The taxpayer does not file a tax return or pay taxes after the agreement is entered into;
The taxpayer provided inaccurate information on Form 433-F; or
The taxpayer is paying under a partial payment installment agreement and a review indicates a change in their financial position.

Free Consultation with a Utah Tax Attorney

If you are here, you probably have a tax law issue you need help with, call Ascent Law for your free tax law consultation (801) 676-5506. We want to help you.

Michael R. Anderson, JD

Ascent Law LLC
8833 S. Redwood Road, Suite C
West Jordan, Utah
84088 United States

Telephone: (801) 676-5506


Landlord Tenant Disputes

Landlord Tenant Disputes

Disputes between landlords and tenants can take many forms — from upkeep and repair issues to non-payment of rent and potential eviction. In addition to looking to the terms of any rental agreement in place, being informed of your rights as either a tenant or a landlord can help save money and avoid frustration. When navigating a dispute with your landlord or your tenant, care should be taken to ensure that both sides attempt to uphold their side of the agreement while protecting their interests to the fullest extent allowed by law.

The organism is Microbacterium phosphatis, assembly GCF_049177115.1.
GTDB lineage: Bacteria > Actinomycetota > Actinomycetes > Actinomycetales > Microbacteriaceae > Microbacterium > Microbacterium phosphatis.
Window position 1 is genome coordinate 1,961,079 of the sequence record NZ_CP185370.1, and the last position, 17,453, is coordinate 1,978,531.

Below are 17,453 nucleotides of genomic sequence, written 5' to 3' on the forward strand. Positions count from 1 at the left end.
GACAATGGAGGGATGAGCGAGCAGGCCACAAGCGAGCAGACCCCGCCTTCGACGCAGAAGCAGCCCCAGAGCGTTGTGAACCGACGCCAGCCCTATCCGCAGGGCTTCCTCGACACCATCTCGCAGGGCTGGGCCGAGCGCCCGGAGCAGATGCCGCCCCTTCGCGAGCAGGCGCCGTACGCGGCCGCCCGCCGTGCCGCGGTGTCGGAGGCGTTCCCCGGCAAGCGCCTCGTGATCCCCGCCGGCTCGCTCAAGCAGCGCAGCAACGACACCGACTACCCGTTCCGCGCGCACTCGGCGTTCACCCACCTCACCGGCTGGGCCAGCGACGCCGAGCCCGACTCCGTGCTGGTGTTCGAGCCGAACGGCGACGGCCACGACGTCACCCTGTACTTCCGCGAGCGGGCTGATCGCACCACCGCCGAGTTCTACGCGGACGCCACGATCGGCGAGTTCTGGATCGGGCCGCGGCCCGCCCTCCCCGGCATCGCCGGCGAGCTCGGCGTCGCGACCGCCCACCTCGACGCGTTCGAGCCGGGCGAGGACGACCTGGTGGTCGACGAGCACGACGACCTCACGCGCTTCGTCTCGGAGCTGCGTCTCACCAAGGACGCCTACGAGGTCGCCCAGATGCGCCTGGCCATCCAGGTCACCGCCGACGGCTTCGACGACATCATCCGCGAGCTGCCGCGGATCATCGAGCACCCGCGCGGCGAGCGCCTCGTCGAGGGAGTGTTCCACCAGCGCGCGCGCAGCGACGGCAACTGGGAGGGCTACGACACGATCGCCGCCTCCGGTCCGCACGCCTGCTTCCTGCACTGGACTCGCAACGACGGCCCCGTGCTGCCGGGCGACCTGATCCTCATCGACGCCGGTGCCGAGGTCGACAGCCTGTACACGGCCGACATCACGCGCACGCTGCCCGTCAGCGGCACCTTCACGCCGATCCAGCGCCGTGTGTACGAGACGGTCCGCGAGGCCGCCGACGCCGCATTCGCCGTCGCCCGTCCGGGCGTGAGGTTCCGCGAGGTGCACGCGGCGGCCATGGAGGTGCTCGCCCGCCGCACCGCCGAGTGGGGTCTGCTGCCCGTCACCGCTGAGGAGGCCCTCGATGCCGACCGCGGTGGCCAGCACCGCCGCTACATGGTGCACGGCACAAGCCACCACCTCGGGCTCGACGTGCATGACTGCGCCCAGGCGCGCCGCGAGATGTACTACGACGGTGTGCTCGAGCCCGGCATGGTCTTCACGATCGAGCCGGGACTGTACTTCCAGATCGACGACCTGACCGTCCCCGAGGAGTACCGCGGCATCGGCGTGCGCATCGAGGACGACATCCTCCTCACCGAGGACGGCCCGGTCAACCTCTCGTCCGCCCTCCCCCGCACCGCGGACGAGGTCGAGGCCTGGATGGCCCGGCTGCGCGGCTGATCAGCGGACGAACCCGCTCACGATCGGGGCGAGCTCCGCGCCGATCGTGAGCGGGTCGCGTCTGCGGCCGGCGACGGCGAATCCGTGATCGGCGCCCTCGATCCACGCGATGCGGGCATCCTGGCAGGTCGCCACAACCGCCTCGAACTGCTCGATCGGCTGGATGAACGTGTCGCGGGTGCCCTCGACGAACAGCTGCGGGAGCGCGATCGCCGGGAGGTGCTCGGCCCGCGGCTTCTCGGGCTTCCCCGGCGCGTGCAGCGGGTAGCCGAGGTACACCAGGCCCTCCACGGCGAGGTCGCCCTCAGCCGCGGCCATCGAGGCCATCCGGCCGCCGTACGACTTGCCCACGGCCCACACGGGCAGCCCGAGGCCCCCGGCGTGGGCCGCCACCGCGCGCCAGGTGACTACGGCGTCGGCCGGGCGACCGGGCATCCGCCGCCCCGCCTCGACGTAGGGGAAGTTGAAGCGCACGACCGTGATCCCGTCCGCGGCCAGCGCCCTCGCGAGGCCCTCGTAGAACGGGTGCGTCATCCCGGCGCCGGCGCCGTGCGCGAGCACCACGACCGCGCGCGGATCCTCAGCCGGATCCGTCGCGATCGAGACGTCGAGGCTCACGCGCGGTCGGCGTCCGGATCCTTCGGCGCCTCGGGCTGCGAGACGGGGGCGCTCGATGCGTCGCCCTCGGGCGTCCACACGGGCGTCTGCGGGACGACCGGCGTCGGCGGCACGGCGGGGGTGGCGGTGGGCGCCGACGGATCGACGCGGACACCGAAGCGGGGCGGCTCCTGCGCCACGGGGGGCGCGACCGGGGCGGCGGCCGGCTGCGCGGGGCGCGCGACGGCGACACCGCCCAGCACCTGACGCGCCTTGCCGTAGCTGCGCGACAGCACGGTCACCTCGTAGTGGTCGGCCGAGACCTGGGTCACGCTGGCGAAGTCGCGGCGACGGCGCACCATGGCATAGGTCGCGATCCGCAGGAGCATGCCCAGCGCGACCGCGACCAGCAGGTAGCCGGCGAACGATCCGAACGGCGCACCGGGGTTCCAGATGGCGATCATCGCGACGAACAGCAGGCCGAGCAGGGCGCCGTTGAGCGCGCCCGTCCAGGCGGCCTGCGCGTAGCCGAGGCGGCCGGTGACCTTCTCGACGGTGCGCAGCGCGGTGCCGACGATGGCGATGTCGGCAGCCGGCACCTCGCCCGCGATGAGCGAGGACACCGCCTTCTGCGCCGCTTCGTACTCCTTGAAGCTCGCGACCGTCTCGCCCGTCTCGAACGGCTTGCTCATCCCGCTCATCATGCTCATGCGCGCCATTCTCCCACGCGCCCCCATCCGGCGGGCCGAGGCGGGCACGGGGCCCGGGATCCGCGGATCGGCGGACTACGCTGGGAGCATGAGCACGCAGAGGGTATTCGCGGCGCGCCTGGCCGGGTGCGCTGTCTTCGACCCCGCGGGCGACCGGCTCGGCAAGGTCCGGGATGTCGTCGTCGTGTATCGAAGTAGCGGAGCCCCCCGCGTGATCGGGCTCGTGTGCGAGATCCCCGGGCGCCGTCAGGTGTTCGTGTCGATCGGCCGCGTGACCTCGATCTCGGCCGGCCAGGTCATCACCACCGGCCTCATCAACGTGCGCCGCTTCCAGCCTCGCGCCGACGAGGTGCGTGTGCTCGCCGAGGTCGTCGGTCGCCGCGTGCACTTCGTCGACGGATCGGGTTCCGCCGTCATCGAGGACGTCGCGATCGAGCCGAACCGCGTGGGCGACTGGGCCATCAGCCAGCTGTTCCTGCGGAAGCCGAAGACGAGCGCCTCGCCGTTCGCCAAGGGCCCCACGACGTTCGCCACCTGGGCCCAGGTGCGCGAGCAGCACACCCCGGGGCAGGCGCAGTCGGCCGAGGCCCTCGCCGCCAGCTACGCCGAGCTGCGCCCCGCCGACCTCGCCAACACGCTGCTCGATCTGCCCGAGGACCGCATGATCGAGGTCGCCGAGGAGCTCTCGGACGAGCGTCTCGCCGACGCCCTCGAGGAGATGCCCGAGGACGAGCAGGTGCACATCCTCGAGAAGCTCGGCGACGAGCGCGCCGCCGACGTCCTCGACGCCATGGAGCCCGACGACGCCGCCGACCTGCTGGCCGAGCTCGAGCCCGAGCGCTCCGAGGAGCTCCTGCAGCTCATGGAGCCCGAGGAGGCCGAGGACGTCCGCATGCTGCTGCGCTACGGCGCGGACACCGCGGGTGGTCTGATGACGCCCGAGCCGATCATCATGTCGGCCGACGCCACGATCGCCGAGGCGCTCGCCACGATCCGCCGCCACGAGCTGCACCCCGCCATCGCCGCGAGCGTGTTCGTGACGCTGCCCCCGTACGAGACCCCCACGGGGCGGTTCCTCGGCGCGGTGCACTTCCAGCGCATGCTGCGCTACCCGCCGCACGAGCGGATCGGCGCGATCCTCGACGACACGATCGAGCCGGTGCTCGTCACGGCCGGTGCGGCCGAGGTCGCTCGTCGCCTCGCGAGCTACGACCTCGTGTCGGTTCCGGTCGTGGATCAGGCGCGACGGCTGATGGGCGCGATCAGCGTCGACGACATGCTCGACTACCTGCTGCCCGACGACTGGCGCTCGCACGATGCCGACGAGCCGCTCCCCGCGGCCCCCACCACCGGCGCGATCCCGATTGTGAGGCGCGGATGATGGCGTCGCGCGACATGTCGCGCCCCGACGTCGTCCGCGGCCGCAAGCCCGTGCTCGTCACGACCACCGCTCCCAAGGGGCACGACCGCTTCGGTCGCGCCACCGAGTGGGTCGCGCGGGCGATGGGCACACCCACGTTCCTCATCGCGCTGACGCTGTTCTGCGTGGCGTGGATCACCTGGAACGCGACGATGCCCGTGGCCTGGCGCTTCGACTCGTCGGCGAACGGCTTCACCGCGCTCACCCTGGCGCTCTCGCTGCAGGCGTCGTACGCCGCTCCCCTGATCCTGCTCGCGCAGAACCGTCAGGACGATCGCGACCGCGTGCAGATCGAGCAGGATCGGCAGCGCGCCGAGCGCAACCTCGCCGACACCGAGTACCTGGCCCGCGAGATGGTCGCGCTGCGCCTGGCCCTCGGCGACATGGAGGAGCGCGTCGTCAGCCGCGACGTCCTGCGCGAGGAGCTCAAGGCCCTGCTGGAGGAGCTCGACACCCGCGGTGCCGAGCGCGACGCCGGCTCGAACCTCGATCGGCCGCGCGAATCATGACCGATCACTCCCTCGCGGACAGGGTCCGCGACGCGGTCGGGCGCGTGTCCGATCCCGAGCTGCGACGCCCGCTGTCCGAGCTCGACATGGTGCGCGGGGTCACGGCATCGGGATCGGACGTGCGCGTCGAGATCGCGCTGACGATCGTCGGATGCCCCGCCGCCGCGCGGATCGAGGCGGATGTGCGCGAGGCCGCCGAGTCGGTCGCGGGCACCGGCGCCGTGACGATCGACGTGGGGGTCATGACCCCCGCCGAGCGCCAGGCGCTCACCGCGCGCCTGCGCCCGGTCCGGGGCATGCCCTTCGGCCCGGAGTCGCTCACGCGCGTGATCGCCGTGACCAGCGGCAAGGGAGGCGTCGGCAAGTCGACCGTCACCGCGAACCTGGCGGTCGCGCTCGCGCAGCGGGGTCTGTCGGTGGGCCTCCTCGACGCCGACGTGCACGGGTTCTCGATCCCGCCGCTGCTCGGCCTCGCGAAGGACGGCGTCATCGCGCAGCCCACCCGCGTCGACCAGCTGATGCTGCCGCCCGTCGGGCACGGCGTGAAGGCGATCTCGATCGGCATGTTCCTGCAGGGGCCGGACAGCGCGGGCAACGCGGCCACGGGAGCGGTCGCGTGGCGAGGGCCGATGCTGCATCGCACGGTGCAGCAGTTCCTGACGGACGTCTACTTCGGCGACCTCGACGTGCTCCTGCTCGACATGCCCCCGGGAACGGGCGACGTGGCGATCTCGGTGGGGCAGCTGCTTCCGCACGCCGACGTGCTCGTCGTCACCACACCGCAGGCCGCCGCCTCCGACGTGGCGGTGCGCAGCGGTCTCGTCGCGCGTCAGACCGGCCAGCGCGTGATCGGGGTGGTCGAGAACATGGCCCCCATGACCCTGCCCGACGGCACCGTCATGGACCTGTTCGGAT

Eviction and Unlawful Detainer Lawsuits

Eviction is the process of terminating a lease agreement, typically for a specific cause, thereby removing the tenant from the rental unit. Common disputes that lead to eviction include failure to pay rent on time, keeping pets against the rules of the rental agreement, and engaging in criminal activity on the rental property. Laws are in place to make sure any eviction follows due process, which protects both tenants and landlords.